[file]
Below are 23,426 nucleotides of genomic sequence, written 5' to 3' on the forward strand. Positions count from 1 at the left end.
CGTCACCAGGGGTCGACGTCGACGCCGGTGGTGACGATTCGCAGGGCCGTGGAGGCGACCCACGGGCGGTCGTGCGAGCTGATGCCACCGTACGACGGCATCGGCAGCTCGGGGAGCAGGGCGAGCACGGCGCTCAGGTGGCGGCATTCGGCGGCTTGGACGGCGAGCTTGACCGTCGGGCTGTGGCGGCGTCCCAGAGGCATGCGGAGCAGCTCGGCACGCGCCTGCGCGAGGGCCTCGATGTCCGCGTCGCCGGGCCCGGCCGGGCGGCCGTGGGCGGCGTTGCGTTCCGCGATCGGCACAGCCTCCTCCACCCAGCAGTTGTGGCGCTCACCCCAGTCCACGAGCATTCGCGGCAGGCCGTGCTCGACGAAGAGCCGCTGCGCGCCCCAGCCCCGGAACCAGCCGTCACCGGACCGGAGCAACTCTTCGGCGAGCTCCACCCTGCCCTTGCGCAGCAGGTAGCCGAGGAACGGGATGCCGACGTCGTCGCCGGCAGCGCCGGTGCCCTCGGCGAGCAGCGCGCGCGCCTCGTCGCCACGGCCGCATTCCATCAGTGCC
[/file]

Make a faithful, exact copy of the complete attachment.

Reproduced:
Below are 23,426 nucleotides of genomic sequence, written 5' to 3' on the forward strand. Positions count from 1 at the left end.
CGTCACCAGGGGTCGACGTCGACGCCGGTGGTGACGATTCGCAGGGCCGTGGAGGCGACCCACGGGCGGTCGTGCGAGCTGATGCCACCGTACGACGGCATCGGCAGCTCGGGGAGCAGGGCGAGCACGGCGCTCAGGTGGCGGCATTCGGCGGCTTGGACGGCGAGCTTGACCGTCGGGCTGTGGCGGCGTCCCAGAGGCATGCGGAGCAGCTCGGCACGCGCCTGCGCGAGGGCCTCGATGTCCGCGTCGCCGGGCCCGGCCGGGCGGCCGTGGGCGGCGTTGCGTTCCGCGATCGGCACAGCCTCCTCCACCCAGCAGTTGTGGCGCTCACCCCAGTCCACGAGCATTCGCGGCAGGCCGTGCTCGACGAAGAGCCGCTGCGCGCCCCAGCCCCGGAACCAGCCGTCACCGGACCGGAGCAACTCTTCGGCGAGCTCCACCCTGCCCTTGCGCAGCAGGTAGCCGAGGAACGGGATGCCGACGTCGTCGCCGGCAGCGCCGGTGCCCTCGGCGAGCAGCGCGCGCGCCTCGTCGCCACGGCCGCATTCCATCAGTGCC